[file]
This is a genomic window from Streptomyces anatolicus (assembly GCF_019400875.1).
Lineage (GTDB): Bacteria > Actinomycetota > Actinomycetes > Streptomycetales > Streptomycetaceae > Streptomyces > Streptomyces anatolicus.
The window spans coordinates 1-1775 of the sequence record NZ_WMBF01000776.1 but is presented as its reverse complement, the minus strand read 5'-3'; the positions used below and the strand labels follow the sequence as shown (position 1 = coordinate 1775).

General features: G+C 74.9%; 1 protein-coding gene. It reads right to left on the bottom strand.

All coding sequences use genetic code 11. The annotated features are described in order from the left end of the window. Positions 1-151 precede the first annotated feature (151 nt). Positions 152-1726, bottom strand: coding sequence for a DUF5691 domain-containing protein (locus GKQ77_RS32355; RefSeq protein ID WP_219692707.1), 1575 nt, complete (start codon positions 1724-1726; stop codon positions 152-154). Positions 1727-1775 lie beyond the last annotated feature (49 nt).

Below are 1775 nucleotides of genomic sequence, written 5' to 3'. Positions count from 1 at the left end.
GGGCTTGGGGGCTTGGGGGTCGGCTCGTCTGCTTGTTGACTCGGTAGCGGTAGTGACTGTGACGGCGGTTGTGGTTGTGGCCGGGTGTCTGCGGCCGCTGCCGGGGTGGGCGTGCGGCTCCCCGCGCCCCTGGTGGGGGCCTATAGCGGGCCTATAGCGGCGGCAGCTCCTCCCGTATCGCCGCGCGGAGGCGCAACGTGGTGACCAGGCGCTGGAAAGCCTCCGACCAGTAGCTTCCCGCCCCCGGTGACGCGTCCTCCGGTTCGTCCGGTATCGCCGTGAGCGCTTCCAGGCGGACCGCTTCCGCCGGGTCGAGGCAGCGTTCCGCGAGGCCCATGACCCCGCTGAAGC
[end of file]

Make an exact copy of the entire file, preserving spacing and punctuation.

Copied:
This is a genomic window from Streptomyces anatolicus (assembly GCF_019400875.1).
Lineage (GTDB): Bacteria > Actinomycetota > Actinomycetes > Streptomycetales > Streptomycetaceae > Streptomyces > Streptomyces anatolicus.
The window spans coordinates 1-1775 of the sequence record NZ_WMBF01000776.1 but is presented as its reverse complement, the minus strand read 5'-3'; the positions used below and the strand labels follow the sequence as shown (position 1 = coordinate 1775).

General features: G+C 74.9%; 1 protein-coding gene. It reads right to left on the bottom strand.

All coding sequences use genetic code 11. The annotated features are described in order from the left end of the window. Positions 1-151 precede the first annotated feature (151 nt). Positions 152-1726, bottom strand: coding sequence for a DUF5691 domain-containing protein (locus GKQ77_RS32355; RefSeq protein ID WP_219692707.1), 1575 nt, complete (start codon positions 1724-1726; stop codon positions 152-154). Positions 1727-1775 lie beyond the last annotated feature (49 nt).

Below are 1775 nucleotides of genomic sequence, written 5' to 3'. Positions count from 1 at the left end.
GGGCTTGGGGGCTTGGGGGTCGGCTCGTCTGCTTGTTGACTCGGTAGCGGTAGTGACTGTGACGGCGGTTGTGGTTGTGGCCGGGTGTCTGCGGCCGCTGCCGGGGTGGGCGTGCGGCTCCCCGCGCCCCTGGTGGGGGCCTATAGCGGGCCTATAGCGGCGGCAGCTCCTCCCGTATCGCCGCGCGGAGGCGCAACGTGGTGACCAGGCGCTGGAAAGCCTCCGACCAGTAGCTTCCCGCCCCCGGTGACGCGTCCTCCGGTTCGTCCGGTATCGCCGTGAGCGCTTCCAGGCGGACCGCTTCCGCCGGGTCGAGGCAGCGTTCCGCGAGGCCCATGACCCCGCTGAAGC